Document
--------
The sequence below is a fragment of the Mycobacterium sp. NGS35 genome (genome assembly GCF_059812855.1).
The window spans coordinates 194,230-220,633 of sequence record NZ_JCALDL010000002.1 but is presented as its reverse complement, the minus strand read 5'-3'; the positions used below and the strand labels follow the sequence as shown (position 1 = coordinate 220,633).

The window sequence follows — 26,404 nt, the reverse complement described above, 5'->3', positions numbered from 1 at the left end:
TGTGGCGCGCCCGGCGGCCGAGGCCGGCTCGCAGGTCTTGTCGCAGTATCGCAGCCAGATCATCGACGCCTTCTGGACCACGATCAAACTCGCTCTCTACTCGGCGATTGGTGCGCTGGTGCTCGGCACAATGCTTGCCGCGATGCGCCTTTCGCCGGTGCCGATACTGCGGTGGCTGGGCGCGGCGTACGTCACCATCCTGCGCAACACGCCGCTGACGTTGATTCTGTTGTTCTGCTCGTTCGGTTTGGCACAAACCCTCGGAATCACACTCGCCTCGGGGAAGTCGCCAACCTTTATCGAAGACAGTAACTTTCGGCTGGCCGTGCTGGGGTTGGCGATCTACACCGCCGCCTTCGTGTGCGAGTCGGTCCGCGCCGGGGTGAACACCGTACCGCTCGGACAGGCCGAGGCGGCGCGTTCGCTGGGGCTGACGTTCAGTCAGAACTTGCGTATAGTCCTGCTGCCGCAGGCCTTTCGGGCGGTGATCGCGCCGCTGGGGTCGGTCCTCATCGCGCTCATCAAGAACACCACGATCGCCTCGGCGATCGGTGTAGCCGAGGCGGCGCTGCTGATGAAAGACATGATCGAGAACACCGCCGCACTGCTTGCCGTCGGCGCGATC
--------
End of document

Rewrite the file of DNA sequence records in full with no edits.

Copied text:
The sequence below is a fragment of the Mycobacterium sp. NGS35 genome (genome assembly GCF_059812855.1).
The window spans coordinates 194,230-220,633 of sequence record NZ_JCALDL010000002.1 but is presented as its reverse complement, the minus strand read 5'-3'; the positions used below and the strand labels follow the sequence as shown (position 1 = coordinate 220,633).

The window sequence follows — 26,404 nt, the reverse complement described above, 5'->3', positions numbered from 1 at the left end:
TGTGGCGCGCCCGGCGGCCGAGGCCGGCTCGCAGGTCTTGTCGCAGTATCGCAGCCAGATCATCGACGCCTTCTGGACCACGATCAAACTCGCTCTCTACTCGGCGATTGGTGCGCTGGTGCTCGGCACAATGCTTGCCGCGATGCGCCTTTCGCCGGTGCCGATACTGCGGTGGCTGGGCGCGGCGTACGTCACCATCCTGCGCAACACGCCGCTGACGTTGATTCTGTTGTTCTGCTCGTTCGGTTTGGCACAAACCCTCGGAATCACACTCGCCTCGGGGAAGTCGCCAACCTTTATCGAAGACAGTAACTTTCGGCTGGCCGTGCTGGGGTTGGCGATCTACACCGCCGCCTTCGTGTGCGAGTCGGTCCGCGCCGGGGTGAACACCGTACCGCTCGGACAGGCCGAGGCGGCGCGTTCGCTGGGGCTGACGTTCAGTCAGAACTTGCGTATAGTCCTGCTGCCGCAGGCCTTTCGGGCGGTGATCGCGCCGCTGGGGTCGGTCCTCATCGCGCTCATCAAGAACACCACGATCGCCTCGGCGATCGGTGTAGCCGAGGCGGCGCTGCTGATGAAAGACATGATCGAGAACACCGCCGCACTGCTTGCCGTCGGCGCGATC